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"With its sprawling size and diversity of landforms, Texas offers a treasure of
spectacular wildflowers for residents and visitors alike. More than 5,000 species
of flowering plants are native to Texas. The abundance results from an
exceptional multitude of plant habitats and weather conditions . . ."
~ Wildflowers of Texas brochure, Texas Dept. of Transportation
And with its own 5,000-acre microcosm of mild weather, abundant rainfall, and diverse habitats, Brazos Bend State Park has hundreds of different wildflowers and flowering trees and shrubs that bloom throughout the year. I was delighted to see so many different plants in bloom while we were here in March.


Spring comes earlier to coastal Texas than wherever the little ditty about "April showers bring May flowers" was referring to!

Because of the diversity of ecosystems within the park, we were treated to a wide variety of spring flowers during March. In this entry I'll include photos of some of the wildflowers we enjoyed, as well as shrubs and trees that were blooming.


The most noticeable wildflowers when we first arrived were yellow buttercups, shown below, which grew prolifically along the roadways and trails, covering large expanses of grass until park staff mowed some of them down when the grass got too straggly in the more "civilized" areas (campgrounds, nature center, picnic areas, shoulders of the roads)

Buttercups growing along the Bayou Trail, above;  close-up of the flowers, below.
They are about an inch in diameter and 4-8" tall.

The buttercups continued blooming throughout March, serving as an under story to taller wildflowers that appeared later in the month.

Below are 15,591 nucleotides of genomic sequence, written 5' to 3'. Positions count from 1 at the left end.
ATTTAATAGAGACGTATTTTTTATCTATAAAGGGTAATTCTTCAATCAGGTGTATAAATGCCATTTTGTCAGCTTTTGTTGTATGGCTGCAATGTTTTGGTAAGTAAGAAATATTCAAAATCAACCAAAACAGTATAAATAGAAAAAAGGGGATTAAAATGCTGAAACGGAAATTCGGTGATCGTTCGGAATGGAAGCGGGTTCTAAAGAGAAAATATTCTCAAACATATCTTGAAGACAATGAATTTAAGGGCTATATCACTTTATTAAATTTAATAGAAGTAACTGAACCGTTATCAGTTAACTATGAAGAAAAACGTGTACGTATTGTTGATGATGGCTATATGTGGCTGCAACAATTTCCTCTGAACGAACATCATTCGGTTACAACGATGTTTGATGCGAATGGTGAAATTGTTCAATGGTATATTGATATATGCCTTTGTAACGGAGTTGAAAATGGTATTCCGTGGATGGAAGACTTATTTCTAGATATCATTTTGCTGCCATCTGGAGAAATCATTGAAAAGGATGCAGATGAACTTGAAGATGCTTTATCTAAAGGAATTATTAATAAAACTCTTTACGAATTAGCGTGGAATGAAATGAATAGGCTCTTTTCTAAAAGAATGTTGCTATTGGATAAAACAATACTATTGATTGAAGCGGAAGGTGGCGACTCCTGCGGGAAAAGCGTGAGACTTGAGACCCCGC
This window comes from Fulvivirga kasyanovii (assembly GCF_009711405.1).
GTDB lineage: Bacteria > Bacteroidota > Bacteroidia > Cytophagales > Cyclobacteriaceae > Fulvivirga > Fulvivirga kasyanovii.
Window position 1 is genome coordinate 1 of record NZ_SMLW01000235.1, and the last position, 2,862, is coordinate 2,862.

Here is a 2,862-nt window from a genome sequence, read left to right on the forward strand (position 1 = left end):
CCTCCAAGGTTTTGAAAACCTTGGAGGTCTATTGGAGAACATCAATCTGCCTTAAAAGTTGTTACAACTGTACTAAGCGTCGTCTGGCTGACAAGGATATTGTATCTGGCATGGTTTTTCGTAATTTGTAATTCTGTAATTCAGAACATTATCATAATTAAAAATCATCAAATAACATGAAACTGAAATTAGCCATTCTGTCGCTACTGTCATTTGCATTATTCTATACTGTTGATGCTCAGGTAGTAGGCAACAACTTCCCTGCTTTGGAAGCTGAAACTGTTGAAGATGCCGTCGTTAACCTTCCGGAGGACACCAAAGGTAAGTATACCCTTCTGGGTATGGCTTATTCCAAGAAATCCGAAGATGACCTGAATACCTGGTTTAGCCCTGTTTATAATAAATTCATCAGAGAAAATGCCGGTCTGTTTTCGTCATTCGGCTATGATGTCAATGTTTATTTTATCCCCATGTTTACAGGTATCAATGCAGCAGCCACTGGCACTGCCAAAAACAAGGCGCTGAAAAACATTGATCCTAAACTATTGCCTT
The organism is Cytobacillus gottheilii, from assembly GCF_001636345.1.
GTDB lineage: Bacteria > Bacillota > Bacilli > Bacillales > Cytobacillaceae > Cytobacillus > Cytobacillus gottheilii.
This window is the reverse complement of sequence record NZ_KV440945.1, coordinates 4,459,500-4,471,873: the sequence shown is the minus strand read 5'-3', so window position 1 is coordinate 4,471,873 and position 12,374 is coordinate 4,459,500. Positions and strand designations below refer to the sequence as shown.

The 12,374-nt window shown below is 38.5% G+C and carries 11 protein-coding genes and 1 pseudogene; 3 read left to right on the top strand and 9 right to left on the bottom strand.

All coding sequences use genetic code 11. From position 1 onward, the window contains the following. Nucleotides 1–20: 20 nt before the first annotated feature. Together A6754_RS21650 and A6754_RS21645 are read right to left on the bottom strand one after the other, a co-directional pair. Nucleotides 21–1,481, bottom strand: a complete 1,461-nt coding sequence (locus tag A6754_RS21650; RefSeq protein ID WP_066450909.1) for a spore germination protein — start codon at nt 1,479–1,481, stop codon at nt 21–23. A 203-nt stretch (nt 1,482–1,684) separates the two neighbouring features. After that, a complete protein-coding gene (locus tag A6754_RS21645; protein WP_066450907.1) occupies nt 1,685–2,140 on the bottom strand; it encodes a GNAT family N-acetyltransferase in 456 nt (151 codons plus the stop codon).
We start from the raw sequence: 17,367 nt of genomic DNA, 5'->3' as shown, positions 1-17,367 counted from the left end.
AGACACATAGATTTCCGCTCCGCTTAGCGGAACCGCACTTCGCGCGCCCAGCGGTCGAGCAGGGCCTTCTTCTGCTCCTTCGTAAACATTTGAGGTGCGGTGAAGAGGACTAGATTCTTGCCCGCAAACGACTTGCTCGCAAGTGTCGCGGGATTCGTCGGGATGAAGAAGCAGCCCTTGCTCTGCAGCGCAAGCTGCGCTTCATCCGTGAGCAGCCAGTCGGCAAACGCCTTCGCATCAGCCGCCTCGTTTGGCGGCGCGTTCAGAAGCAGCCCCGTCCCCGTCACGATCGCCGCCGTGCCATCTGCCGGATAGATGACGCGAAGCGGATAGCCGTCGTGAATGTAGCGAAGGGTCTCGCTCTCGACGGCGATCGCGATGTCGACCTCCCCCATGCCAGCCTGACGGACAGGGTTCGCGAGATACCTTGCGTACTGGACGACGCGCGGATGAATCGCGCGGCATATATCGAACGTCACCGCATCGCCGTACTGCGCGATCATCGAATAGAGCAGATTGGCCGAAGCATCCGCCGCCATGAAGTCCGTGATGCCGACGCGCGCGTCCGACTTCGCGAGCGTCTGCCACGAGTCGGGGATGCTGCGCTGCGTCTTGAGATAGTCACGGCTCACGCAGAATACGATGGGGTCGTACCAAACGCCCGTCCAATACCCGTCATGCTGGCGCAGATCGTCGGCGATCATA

Other early spring flowers included violets, tiny blue forget-me-nots (below), little white spring beauties (below, upper right),

and (of course) those ubiquitous dandelions that grow everywhere in this country, it seems. We've been in the Dandelion Time Warp since January. They'll probably be blooming in Virginia when we get back to our house in a couple weeks!

The next wave of flowers included a type of yellow daisy that stood taller than the buttercups.  They grew in most of the same spots as the buttercups, adding even more golden contrast to the bright green grass in the campgrounds, lawns, fields, and roadsides:

Daisies and buttercups line the Bayou Trail in early March, above.  Close-up of daisy cluster, below.
They are about 2" in diameter and grow about 12-18" tall.


Field of daisies and buttercups between the campgrounds and George Observatory

Other flowers that I noticed in mid-March were crown vetch, several kinds of blooming thistles, these flowers on low-growing vines near Creekfield Lake,

and all of these wildflowers near Elm Lake:




Later in March I began seeing these delicate pink flowers (similar to Pasque flowers) next to the shore around 40-Acre Lake:

The last week of March I noticed lots of blue and purple spidorwort, bluebonnets (TX state flower), red and pink phlox (?), and red Indian paintbrush on the edge of the prairie on the southwest side of 40-Acre Lake:

Two colors of spidorwort

Phlox(?) and bluebonnet

Indian paintbrush